How Does the New Amazon Echo Measure Up?

A personal AI assistant has been the promise of futurist fiction and technology for some time. However, from Siri to Cortana, and all the way back to AOL bot SmarterChild, these digital personas have never quite lived up to the standard set by our imaginations.

But with the release of the Amazon Echo – a smart speaker containing an intelligent personal assistant named Alexa – all this could be about to change. One thing that bodes well is that, unlike previous digital helpers, Alexa is no add-on; without her, the Echo is nothing more than a speaker, whereas, in the case of phone AIs, consumers were far more interested in the broader specs and utilities of the handsets themselves than assistants like Siri.

That Alexa will be more advanced than her predecessors goes without saying. What will put her and the Echo to the test though, is rather the question of whether even an advanced AI can offer truly useful assistance when it’s bound to what is, after all, just a speaker.

Below we look at three activities as examples of the potential use of such a personal assistant and see whether the Echo will measure up.

Playing Bingo


With online casino games proving more and more popular among younger audiences, bingo seems like the perfect choice for a device that lives to speak. The Echo allows you to play hands-free, which is a bonus, but actually falls short in one serious way.

Part of the main reason for millennial interest in the once-forgotten game are the chat spaces offered by many online, screen-based providers. Sites like mFortune offer the chance to chat with your friends while playing, and even free bingo no deposit offers for first-timers. In this instance, traditional devices just have more to offer than the Echo, which currently can’t do much more than call out the winning numbers and tell you whether you’ve won.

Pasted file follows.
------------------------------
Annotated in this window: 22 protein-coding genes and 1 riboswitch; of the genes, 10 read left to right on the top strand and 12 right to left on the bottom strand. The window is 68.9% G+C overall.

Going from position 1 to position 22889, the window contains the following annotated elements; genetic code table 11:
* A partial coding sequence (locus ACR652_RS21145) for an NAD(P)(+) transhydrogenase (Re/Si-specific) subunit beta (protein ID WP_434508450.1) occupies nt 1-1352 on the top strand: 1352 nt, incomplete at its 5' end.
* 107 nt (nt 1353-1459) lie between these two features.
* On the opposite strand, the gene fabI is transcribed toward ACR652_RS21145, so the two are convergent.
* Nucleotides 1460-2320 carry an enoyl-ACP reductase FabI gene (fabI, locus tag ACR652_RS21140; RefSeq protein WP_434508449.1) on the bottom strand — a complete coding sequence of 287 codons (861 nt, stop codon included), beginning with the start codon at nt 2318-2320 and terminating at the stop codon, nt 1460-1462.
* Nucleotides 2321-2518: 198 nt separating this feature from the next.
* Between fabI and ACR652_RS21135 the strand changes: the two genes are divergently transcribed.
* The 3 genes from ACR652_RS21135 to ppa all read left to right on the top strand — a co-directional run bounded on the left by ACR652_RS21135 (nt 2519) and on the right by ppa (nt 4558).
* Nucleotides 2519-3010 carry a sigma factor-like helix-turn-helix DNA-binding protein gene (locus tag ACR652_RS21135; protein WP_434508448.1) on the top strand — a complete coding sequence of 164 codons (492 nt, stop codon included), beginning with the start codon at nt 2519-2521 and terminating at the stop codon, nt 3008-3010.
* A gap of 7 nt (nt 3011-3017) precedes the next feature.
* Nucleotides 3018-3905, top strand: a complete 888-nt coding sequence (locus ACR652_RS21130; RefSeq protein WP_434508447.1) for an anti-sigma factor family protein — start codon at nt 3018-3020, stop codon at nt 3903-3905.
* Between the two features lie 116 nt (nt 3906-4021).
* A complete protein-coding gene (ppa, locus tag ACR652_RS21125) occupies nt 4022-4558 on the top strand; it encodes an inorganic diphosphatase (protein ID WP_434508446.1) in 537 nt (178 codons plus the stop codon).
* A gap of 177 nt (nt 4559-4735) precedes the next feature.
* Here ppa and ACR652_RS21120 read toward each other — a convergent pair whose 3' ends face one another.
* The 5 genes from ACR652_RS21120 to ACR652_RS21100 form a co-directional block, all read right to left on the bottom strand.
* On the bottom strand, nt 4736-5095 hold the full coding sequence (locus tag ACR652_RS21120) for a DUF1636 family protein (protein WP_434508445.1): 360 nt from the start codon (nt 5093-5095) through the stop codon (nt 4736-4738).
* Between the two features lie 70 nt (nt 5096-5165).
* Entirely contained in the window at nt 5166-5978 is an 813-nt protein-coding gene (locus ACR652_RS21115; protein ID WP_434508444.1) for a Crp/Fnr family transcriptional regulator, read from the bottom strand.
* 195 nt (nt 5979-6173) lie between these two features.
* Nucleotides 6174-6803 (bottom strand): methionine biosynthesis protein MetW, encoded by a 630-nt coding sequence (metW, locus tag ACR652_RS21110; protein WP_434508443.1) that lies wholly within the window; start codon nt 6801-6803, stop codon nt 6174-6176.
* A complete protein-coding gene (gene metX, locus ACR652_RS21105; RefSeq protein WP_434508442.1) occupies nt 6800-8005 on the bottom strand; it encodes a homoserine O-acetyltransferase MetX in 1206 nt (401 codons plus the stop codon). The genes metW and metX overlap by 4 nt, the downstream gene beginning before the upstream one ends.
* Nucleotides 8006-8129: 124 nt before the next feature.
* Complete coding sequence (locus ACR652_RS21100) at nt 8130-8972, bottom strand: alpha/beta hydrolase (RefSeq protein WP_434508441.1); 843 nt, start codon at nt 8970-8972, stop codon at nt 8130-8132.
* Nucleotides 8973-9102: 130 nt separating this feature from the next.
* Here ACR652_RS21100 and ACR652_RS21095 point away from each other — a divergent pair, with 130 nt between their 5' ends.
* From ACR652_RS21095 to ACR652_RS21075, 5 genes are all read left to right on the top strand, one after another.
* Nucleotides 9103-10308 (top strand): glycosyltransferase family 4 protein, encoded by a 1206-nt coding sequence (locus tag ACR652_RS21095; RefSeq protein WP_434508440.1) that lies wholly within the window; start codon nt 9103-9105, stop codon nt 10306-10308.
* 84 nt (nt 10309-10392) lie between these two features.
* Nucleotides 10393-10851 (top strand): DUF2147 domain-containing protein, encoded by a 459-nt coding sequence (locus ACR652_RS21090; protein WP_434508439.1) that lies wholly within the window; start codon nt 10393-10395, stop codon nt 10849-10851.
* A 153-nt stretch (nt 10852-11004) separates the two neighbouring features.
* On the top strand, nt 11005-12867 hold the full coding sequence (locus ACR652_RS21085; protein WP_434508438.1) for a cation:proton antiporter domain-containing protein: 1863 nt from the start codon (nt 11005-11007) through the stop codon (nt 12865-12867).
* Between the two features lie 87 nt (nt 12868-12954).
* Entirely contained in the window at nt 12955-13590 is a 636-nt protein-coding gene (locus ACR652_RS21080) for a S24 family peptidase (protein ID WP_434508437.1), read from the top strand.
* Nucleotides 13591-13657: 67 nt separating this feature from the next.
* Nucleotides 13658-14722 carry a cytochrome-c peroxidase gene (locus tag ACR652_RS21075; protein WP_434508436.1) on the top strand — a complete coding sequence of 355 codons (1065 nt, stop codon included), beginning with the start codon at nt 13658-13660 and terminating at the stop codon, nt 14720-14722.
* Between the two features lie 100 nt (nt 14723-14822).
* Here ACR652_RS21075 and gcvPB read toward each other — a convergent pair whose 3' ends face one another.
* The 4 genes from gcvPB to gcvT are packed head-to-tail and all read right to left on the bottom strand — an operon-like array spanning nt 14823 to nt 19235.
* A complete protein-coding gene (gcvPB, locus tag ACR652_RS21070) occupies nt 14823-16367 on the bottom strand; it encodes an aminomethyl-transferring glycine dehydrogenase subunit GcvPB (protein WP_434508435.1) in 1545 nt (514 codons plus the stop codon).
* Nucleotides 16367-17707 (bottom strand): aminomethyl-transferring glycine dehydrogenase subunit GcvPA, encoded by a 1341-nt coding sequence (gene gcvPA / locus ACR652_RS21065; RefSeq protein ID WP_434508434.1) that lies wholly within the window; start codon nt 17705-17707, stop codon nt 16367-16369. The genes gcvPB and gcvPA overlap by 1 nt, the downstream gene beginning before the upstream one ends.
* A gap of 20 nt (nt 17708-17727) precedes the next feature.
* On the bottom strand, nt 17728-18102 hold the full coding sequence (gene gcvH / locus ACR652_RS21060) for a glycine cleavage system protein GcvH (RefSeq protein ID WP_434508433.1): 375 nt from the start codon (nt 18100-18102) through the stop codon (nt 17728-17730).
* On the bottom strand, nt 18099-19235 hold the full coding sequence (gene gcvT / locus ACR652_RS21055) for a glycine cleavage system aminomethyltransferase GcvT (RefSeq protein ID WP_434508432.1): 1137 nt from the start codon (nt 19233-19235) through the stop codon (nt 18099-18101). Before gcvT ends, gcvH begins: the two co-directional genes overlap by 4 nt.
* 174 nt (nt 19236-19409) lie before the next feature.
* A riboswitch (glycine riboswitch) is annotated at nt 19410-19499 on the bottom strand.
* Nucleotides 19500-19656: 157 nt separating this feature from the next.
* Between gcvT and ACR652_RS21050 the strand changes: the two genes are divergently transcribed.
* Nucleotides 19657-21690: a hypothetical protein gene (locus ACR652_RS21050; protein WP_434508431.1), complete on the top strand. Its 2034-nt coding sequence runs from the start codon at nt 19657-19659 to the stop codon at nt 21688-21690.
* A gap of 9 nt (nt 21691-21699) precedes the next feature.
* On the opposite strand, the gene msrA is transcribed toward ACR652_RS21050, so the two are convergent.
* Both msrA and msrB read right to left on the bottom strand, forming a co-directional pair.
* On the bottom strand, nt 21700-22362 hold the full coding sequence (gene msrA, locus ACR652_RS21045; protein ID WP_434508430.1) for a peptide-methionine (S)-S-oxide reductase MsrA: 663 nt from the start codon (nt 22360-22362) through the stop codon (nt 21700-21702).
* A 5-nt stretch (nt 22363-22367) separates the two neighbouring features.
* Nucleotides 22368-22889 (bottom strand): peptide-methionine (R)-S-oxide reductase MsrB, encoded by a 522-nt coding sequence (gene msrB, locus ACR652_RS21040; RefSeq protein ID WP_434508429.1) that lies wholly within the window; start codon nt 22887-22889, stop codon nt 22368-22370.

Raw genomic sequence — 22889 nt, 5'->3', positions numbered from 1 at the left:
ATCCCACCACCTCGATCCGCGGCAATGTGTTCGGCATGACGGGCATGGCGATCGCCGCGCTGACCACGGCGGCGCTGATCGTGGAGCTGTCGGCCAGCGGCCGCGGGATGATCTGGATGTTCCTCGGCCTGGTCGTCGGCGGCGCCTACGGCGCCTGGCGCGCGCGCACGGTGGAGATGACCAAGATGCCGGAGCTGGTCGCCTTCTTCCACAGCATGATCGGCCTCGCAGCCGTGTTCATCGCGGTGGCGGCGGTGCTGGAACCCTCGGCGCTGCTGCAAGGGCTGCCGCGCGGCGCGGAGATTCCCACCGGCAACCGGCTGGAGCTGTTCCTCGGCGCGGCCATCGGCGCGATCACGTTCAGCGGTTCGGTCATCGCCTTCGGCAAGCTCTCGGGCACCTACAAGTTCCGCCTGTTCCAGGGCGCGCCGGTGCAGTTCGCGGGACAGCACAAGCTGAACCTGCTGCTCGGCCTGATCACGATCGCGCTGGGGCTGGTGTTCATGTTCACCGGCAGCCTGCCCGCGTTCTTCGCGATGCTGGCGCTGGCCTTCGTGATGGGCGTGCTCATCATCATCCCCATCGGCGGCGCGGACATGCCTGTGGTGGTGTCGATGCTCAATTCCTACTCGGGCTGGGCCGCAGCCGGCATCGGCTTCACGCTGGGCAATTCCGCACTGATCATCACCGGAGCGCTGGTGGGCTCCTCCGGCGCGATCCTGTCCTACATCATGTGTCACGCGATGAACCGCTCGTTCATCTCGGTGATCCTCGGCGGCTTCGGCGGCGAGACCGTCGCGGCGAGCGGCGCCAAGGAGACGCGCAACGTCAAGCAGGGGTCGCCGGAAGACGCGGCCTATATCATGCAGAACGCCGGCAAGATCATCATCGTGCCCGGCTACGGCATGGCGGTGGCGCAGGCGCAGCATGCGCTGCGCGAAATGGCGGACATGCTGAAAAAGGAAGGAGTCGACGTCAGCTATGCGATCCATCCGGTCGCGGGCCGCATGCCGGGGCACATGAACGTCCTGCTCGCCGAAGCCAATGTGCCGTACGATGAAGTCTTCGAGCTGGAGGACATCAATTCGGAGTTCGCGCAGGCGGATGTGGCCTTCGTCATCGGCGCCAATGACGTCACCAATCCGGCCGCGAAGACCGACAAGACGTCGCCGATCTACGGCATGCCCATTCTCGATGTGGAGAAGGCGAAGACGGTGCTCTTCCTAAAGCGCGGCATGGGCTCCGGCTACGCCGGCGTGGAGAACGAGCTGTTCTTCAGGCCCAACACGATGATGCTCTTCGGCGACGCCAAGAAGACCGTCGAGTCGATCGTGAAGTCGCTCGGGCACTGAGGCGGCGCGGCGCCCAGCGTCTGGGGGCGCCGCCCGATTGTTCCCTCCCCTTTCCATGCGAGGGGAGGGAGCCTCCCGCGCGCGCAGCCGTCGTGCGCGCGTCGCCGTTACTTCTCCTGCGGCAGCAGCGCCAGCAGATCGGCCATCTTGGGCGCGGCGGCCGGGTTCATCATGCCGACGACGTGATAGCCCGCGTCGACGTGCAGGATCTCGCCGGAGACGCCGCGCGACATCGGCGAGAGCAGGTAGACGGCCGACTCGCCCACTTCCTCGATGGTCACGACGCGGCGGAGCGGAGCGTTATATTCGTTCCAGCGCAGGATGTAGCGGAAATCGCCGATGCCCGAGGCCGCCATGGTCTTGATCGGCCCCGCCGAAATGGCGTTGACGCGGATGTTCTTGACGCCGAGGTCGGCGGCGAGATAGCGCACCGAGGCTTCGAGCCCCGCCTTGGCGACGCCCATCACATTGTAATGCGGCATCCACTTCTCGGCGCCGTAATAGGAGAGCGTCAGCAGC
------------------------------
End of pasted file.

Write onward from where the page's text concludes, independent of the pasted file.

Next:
Checking the weather


Alexa can be relied upon to give you a description of the weather on any given day, to provide a weather forecast, and even to answer complex, context-dependent questions like “do I need an umbrella today?”. This last case is particularly impressive, as it demonstrates a sophisticated degree of situational understanding.

On this count, the Echo is much more useful than a smartphone, seeing as you’ll be able to operate it hands-free and probably while attending to some other task. In this sense, Alexa is a better assistant than most AIs.

Playing music


Here’s where the Echo really comes into its own. Because it’s integrated with your other services, you can tell Alexa to “play music from your Spotify” or from your PC. Furthermore, Alexa can recognize different categories of music, leading to a more interpersonal experience of selecting music in which you describe what you want and she – it – understands and accommodates you.
Here the Echo comes out on top, also for the reason that, it being a speaker itself, there is no cause for the usual kerfuffle surrounding finding the right jack for your smartphone, and then having your device out of hand while the music plays.

The Echo is certainly an impressive device, and Alexa an impressive AI. It may be that, rather than comparing the Echo to a smartphone, it would be wiser to think about what new functions a speaker-based device could perform – with an emphasis on fast or real-time updates rather than competition.

Source for main image: Deutsche TeleKom AG via Facebook